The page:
The Structures that make up Climatically Coexist consist of a series of houseboats, floating in the Broadwater, linked by a circular jetty to a heavy weight stable building, in which the high tide enters.
These structures would provide spaces for elements of a casino (back of house, entry hall, public restaurant and bar, gaming rooms and private high end gaming rooms) as well as facilities and future accommodation for the national park and finally a climate change research institute that the Gold Coast needs for future proofing further city development.
These structures consist of two styles; firstly the houseboat that sits on the water. These light weight pods, constructed of fero-cement and timber framing expose the use the to movement of the water, and with large glazed walls the location is unforgettable.
These pods also have the ability to come and go as the demand requires and with a simple adaptable floor plan can be used for both casino gaming rooms, private accommodation and research stations. They can be towed up the river in cases of extreme weather and can be re arranged on the jetty as required.
The second structural type is a more permanent building consisting of a timber frame and concrete walls. The walls are non-load bearing, merely implying the strength and stability of being on land. Whilst the walls and floor stops the framework and roof continue beyond into the water. This not only provides cooling breezes through the structure but also give the implication of the ocean entering the building.
Both structures are linked by the circular jetty, encasing and symbolizing the co existence between the climate and the built environment and the two opposing sides of development.
The site has been cut away to the south western corner to allow for the tide to enter into the centre of the circle and lap against the entry hall. The earthworks have been shifted to the north east corner of the site to not only allow for a linking bridge over the existing road to the beach walk but also hide the structures from view.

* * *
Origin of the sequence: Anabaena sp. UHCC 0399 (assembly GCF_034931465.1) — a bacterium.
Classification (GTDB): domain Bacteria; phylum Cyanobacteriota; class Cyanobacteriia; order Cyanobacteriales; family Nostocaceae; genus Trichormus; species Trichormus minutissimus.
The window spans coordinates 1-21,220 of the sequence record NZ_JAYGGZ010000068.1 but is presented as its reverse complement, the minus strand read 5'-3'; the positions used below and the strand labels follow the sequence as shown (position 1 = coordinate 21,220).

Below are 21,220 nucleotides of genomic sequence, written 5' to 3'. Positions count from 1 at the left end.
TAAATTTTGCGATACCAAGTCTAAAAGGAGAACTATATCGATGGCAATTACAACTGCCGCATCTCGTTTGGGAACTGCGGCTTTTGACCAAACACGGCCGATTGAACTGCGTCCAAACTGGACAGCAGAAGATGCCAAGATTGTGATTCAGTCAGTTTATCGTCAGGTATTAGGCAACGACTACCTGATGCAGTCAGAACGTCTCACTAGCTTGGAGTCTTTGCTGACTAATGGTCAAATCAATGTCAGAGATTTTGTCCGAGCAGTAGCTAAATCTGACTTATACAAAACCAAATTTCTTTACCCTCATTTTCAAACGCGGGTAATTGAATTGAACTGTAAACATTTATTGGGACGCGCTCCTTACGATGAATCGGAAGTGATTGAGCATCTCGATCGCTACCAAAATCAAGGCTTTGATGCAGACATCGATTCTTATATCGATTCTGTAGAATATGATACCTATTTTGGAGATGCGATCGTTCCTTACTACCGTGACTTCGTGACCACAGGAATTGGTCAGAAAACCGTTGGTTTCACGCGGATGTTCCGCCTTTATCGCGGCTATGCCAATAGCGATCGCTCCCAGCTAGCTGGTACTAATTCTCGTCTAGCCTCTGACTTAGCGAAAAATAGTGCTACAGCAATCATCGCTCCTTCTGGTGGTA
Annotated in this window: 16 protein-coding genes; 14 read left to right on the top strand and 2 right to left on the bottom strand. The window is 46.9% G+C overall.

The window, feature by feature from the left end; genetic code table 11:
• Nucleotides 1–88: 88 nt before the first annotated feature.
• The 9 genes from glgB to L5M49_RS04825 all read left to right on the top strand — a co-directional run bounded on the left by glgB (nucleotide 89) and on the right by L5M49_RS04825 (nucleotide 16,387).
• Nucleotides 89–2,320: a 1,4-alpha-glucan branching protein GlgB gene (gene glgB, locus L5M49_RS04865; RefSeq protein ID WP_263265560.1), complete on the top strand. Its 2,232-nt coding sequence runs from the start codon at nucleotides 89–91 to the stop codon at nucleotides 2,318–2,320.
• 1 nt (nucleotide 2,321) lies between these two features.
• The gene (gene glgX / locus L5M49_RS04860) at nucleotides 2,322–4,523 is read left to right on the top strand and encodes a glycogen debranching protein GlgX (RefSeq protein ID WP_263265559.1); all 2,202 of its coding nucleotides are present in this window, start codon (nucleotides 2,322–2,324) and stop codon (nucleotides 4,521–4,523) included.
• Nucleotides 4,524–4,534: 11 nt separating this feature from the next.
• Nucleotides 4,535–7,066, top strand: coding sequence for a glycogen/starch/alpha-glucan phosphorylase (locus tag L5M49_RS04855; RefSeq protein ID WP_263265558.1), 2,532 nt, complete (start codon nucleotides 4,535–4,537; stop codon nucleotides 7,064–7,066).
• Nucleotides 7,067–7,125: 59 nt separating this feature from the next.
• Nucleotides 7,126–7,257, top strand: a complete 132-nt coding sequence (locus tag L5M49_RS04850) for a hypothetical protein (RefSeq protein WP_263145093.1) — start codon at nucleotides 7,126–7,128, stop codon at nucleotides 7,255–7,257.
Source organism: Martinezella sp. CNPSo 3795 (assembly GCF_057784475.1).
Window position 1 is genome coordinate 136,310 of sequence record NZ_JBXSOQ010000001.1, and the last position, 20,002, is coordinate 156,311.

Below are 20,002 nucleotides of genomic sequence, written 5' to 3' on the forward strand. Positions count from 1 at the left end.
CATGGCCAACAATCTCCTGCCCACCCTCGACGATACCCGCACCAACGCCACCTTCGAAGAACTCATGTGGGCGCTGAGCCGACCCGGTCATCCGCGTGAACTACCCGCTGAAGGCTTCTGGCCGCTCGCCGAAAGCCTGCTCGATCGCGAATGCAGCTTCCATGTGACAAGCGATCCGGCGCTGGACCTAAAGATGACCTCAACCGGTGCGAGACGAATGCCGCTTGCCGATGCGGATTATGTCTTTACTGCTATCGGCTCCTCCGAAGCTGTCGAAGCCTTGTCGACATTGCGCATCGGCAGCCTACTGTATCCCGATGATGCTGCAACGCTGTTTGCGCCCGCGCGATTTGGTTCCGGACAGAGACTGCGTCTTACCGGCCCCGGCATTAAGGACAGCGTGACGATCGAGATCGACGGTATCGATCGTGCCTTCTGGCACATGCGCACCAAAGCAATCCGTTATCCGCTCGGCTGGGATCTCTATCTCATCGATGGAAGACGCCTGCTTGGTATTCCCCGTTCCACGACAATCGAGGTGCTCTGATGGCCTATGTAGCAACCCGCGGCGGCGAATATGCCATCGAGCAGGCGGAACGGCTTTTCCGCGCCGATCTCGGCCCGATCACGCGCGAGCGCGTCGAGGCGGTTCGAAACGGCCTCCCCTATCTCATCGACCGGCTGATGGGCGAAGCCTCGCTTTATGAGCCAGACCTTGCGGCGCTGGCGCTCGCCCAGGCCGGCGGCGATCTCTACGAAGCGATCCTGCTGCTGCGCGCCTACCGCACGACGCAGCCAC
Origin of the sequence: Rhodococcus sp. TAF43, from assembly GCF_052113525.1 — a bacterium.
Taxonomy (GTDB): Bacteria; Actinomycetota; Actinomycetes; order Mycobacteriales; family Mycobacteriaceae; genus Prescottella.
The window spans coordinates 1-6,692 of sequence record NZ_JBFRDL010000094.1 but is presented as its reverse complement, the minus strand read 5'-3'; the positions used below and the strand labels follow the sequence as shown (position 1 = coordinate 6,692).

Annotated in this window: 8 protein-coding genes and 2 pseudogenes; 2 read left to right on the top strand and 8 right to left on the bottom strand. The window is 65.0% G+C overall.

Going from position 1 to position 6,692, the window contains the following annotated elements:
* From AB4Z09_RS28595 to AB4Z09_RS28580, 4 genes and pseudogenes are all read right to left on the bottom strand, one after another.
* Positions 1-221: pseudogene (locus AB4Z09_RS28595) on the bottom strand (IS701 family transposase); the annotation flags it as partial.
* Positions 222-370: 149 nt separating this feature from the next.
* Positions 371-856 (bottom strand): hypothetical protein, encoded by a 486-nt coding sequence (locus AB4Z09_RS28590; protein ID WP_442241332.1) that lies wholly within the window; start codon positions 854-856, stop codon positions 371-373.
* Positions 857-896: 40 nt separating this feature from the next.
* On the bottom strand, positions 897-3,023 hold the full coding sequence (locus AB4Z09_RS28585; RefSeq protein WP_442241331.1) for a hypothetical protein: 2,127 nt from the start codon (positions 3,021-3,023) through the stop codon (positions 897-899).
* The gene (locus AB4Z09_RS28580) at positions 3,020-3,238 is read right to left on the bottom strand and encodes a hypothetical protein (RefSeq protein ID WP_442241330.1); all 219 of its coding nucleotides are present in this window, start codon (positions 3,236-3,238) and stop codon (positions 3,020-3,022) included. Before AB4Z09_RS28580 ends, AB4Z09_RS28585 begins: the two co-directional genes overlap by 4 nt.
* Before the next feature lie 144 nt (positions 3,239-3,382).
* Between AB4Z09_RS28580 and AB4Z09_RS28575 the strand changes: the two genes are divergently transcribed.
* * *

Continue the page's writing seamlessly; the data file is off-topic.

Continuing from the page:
The user approaches the structures on the larger circular jetty, through grassy open space, a low-key walkway gradually rises up a little to reach the understated entry hall, glimpses of water are instantly experiences through the open building and under the jetty. As the user walks through the hallway the ocean opens out in front, coming to a confronting drop off and T intersection as the water has entered the building and the human scale walkway has changed direction. To the right the user is greeted by grassy open space on the water edge with large steps leading to the restaurant and bar. The open space is full of natural light and difficult to distinguish if it is simply a large deck of a closed building. This is a result of the saw tooth roof drawing light and breezes through the space and large staking sliding panels for walls, completely operable.
The curved walkway then continues towards the ocean and the earth drops away. The user is then open to the elements of the ocean as they walk towards the houseboats.
Locals fish and kids swim off the jetty, it is a public space essentially and not until you enter a house boat is it privatized.
About halfway around the circular jetty, the jetty ramps down and then up again, this allows for the high tide to cover the walkway, making it not accessible to the eastern half from this side. The eastern half houses the private high end elements of the casino and requires some separation from the public spaces. The high end is also accessible via a private drop off entrance.
The smaller circular space houses the climate change research labs and accommodation and facilities for the national park.
Overall the use cannot avoid the climate and changes in weather, the tides are ever apparent as well as the temperature and changes in coastal make up. Climatically coexist aims to make the user more are of their surroundings and the impact of climate change on The Spit as well as provide natural public space that the community can enjoy.
Ci-dessous le projet de Sobi illustré :
A lire également : une Australienne à l’INSA du 21/01/2017